Selous - Niassa Wildlife Protection Corridor

Natural Heritage

The Selous - Niassa Miombo woodland ecosystem as a whole is the largest trans-boundary natural dry forest ecosystem in Africa covering 150,000 km2 and extends across southern Tanzania into neighbouring Mozambique. The wide variety of wildlife habitats - forests, wooded grasslands, open savannahs, granite inselbergs, seasonal and permanent wetlands and rivers - account for globally significant biodiversity. The core conservation areas for its continued existence are: 

  • the Selous Game Reserve (47.000 km2) of Tanzania, UNESCO World Heritage-Site
  • the Niassa Game Reserve (42.400 km2) of Mozambique

The Selous – Niassa Wildlife Corridor provides a significant biological link between the two reserves and consequently for the Miombo woodland eco-system, thus conserving one of the largest elephant ranges in the world containing also approximately 13% of the world’s remaining wild dog population.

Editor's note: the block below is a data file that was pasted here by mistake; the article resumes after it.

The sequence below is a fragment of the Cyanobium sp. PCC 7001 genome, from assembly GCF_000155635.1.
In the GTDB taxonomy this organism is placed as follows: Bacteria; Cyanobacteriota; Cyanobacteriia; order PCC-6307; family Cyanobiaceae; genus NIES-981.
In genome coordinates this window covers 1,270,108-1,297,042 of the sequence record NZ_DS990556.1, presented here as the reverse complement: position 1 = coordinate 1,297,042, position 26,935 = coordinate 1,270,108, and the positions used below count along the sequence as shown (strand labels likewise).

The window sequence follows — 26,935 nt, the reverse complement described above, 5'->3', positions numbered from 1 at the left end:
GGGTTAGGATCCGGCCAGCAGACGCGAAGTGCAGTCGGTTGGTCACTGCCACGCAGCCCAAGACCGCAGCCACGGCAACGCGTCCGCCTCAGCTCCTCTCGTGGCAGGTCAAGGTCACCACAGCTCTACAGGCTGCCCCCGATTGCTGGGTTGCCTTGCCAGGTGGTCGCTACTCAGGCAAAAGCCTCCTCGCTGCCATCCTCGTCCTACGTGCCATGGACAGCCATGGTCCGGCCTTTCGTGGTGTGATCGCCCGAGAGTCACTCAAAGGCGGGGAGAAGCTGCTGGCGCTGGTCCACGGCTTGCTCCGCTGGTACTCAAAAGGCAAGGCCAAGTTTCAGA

In total the corridor has a size of approximately 17.030 km2. Starting at the most southern border of Selous Game Reserve the corridor extends over 160 km south until reaching Ruvuma River, the border of the Niassa Reserve in Mozambique, where it has a width of 176 km following the river’s course. Long-term conservation management of the Selous and two communal Associations Mbarang’andu and Nalika adjacent to the Selous resulted into larger concentrations of wildlife in the northern part of the corridor. According to aerial surveys undertaken every three years the wildlife populations are relatively stable. In the southern part the wildlife populations are recovering since the communities are actively involved in their management. However, wildlife is still timid and it will need a few more years of protection to reach sizable populations in the south. The main species are: Elephant, Buffalo, Eland, Sable Antelope, Hippo, Lichtenstein Hartebeest, Common Waterbuck, Bushbuck, Common Duiker, Southern Reedbuck, Wildebeest, Zebra, Impala, Klipspringer, Warthog, Bush pig. Leopards are common in the entire corridor whereas lions are more numerous in the northern part. In the south and in particular in Tunduru District man-eating lions are recorded for decades. Spotted Hyena, Jackal, Civet Cat and others carnivore species are also common. Several packs of Wild Dogs are observed in all parts of the corridor.